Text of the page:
It's not as simple as searching Google Images and using the first picture that catches your eye. While the right image can boost traffic and conversions, the wrong image can turn visitors away and even lead to penalties if you use an image you don't have the rights to.

Here are 5 tips to keep in mind when adding images to your web pages, blog posts, social media updates and other content.

1. Make images relevant

Every image should have a purpose, whether it's to illustrate the topic you're writing about or just to set the right tone. Irrelevant images can confuse readers or make you look careless.

Images on your business website could be photos of your premises, members of your team, your products or other authentic images relevant to the content on each page. In some cases, more abstract designs may be appropriate.

When writing blogs or social media posts, you have more freedom to be general with stock photos or graphics that illustrate the point, as long as it's an image you have the rights to use (see tip 4).

2. Use high quality images

When browsing products online, 67% of customers say image quality is important, according to content26.

While large images can be shrunk to fit on the page, you shouldn't stretch a small image to fill the space. If an image looks blurry, pixelated or badly formatted, this makes you look unprofessional.

Images that are too large can cause problems too, if they take a long time to load and slow down the page. If you're worried about resizing a file and losing quality, tools like TinyJPG can optimize images without a noticeable drop in quality.

Ideally, the images you use should be:

  • No smaller than 72 dpi (dots per inch)
  • No larger than 2000 pixels

3. Take your own photos

Hiring a professional photographer or using your own camera and photography skills will make your website unique and authentic, as long as the results look good.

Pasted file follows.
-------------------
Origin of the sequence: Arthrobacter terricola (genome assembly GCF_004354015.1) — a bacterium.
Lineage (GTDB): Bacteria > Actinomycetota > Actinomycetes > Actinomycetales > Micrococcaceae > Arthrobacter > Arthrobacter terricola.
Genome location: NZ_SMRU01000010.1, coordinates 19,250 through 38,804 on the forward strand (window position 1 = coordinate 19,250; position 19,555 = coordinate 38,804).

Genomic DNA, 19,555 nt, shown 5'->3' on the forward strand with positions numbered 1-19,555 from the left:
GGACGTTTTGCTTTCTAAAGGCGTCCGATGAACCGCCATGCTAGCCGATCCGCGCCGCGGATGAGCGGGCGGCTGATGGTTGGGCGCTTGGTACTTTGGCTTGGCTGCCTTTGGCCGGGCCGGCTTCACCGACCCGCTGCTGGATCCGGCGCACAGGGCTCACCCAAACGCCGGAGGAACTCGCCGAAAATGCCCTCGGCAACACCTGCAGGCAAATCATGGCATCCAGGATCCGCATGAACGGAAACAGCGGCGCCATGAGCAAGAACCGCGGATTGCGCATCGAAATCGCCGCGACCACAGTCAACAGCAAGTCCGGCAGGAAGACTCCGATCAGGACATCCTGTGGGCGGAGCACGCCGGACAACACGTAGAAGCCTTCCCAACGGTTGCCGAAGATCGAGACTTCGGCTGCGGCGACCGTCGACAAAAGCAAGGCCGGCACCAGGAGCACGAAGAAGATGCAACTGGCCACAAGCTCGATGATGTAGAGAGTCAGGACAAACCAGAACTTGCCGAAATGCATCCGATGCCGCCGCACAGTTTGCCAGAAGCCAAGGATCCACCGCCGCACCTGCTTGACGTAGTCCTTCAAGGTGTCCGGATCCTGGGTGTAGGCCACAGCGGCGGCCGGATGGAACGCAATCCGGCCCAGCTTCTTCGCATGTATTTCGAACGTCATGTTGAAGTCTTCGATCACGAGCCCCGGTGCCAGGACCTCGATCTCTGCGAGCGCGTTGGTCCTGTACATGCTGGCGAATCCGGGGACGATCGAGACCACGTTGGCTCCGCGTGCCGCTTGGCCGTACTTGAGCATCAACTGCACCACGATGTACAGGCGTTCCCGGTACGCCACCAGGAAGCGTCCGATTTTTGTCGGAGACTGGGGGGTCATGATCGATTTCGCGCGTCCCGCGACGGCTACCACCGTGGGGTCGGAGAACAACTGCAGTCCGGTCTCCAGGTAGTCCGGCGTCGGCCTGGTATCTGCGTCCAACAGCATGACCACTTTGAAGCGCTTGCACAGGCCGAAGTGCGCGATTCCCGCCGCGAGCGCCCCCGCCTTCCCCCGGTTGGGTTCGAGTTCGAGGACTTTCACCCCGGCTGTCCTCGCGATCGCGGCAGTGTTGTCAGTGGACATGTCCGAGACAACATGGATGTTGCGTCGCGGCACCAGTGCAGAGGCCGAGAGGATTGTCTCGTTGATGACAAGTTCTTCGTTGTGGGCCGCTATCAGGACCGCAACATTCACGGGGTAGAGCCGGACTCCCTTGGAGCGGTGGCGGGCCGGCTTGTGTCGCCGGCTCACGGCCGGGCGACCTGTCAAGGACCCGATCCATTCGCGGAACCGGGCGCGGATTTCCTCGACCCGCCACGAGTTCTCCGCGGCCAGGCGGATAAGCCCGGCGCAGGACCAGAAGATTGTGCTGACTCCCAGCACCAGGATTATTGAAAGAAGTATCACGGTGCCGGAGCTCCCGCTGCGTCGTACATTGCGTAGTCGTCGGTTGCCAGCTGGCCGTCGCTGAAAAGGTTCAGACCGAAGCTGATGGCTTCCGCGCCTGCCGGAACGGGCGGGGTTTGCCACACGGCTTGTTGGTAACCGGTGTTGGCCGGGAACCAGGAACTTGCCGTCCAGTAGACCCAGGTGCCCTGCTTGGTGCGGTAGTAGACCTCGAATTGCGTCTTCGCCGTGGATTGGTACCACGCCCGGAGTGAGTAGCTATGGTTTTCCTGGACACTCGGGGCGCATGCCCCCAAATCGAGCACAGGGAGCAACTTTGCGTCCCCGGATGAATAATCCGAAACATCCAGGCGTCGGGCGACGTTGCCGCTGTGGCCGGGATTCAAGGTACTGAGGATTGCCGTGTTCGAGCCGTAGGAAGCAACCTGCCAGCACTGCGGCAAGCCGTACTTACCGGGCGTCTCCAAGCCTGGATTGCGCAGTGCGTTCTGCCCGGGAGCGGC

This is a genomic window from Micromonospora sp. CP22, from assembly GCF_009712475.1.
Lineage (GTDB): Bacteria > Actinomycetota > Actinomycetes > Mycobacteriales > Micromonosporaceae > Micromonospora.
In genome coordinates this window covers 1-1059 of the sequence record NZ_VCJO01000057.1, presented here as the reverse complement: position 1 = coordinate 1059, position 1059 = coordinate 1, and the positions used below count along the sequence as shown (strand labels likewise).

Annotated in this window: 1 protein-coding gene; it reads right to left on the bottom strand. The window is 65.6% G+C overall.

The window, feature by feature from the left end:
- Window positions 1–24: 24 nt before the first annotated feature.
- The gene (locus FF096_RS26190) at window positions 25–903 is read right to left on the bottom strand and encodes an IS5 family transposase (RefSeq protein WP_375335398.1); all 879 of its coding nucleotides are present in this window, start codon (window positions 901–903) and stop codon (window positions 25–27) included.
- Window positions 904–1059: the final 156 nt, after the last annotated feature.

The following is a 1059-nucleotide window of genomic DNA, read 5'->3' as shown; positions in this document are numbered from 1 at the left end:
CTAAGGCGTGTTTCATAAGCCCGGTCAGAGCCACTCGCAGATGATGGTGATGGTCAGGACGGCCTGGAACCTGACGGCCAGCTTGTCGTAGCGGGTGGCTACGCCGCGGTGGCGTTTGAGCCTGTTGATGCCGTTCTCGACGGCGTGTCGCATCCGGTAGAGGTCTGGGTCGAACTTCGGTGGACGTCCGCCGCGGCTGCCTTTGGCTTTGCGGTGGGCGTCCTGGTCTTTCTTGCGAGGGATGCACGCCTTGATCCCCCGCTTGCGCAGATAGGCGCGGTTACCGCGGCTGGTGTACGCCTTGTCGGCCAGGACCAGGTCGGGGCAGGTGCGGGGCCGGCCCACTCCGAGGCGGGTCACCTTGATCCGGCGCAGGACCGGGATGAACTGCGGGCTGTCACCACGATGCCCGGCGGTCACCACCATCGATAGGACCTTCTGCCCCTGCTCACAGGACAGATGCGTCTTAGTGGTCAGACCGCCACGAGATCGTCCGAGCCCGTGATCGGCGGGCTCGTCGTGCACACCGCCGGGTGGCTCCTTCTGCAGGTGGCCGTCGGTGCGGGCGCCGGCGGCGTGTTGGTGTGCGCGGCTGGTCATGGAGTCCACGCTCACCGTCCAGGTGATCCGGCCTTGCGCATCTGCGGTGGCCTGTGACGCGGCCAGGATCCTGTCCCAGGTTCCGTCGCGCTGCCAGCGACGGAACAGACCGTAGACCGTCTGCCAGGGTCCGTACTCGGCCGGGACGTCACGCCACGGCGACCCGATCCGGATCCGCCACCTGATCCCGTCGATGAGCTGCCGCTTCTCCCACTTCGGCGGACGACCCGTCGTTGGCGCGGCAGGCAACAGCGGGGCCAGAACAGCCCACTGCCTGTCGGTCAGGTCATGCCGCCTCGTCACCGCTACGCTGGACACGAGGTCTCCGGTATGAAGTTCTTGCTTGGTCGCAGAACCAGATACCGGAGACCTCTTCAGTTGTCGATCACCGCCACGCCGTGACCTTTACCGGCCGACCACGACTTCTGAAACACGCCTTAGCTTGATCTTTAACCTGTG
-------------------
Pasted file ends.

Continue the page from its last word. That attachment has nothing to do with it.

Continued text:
If you need to illustrate a point with a diagram, chart or other graphic, creating your own images or hiring an artist will make you look more authoritative than using an existing image. If the image is compelling, other websites might use it and credit your site as the source.

If you need to take screenshots, tools such as Snagit make it simple to capture and edit what you see on your screen.

4. Don't use copyrighted images

Not all images on the internet are free to use, especially when it's for commercial use. Most people intuitively know this, but it can get forgotten when you're finishing up a blog post or posting to social media and searching for a quick image to accompany it.

Using other people's images can make your business look cheap or disreputable. If the copyright holder finds out that you're using their image without permission (by using a reverse image search tool such as Google's Search by Image or TinEye), they may take legal action or report you to Google and other search engines. This could lead to your site being penalized and not appearing in search results.

The good news is, there are ways around this problem:

  1. If you have your heart set on a particular image, contact the owner and request permission to use it. You should mention their page or provide a link as a courtesy.
  2. Create your own images.
  3. Search for stock images that are free to use.

Google and other search engines can be customized to only show images that are free to use. You can also browse a huge selection of high quality stock images on websites such as Shutterstock or Alamy, for a price, or a smaller range of free stock photos and graphics on sites like Unsplash, Pexels and Pixabay.

5. Optimize images for SEO

As well as looking pretty and driving traffic to your websites, images also offer more opportunities for your pages to rank on search engines when you apply the principles of image SEO (search engine optimization).

It only takes a little time to optimize website and blog images by adding descriptive keywords. Here are the steps recommended by Google:

  1. Before uploading your image file, give it a relevant and descriptive filename (e.g. 'puppy.jpg' rather than 'IMG_2814.jpg'). Avoid using too many keywords, as this could be penalized.
  2. Add alt text in HTML. This is a brief description of the image contained within the image tag (e.g. <img src="puppy.jpg" alt="Dalmatian puppy playing fetch"/>).
  3. Add a caption below the image with a further description of what it contains. Search engines use this text and other surrounding text on the page to give context to images.

For more tips about how to create a website and rank on search engines, read more from the Limecube Blog.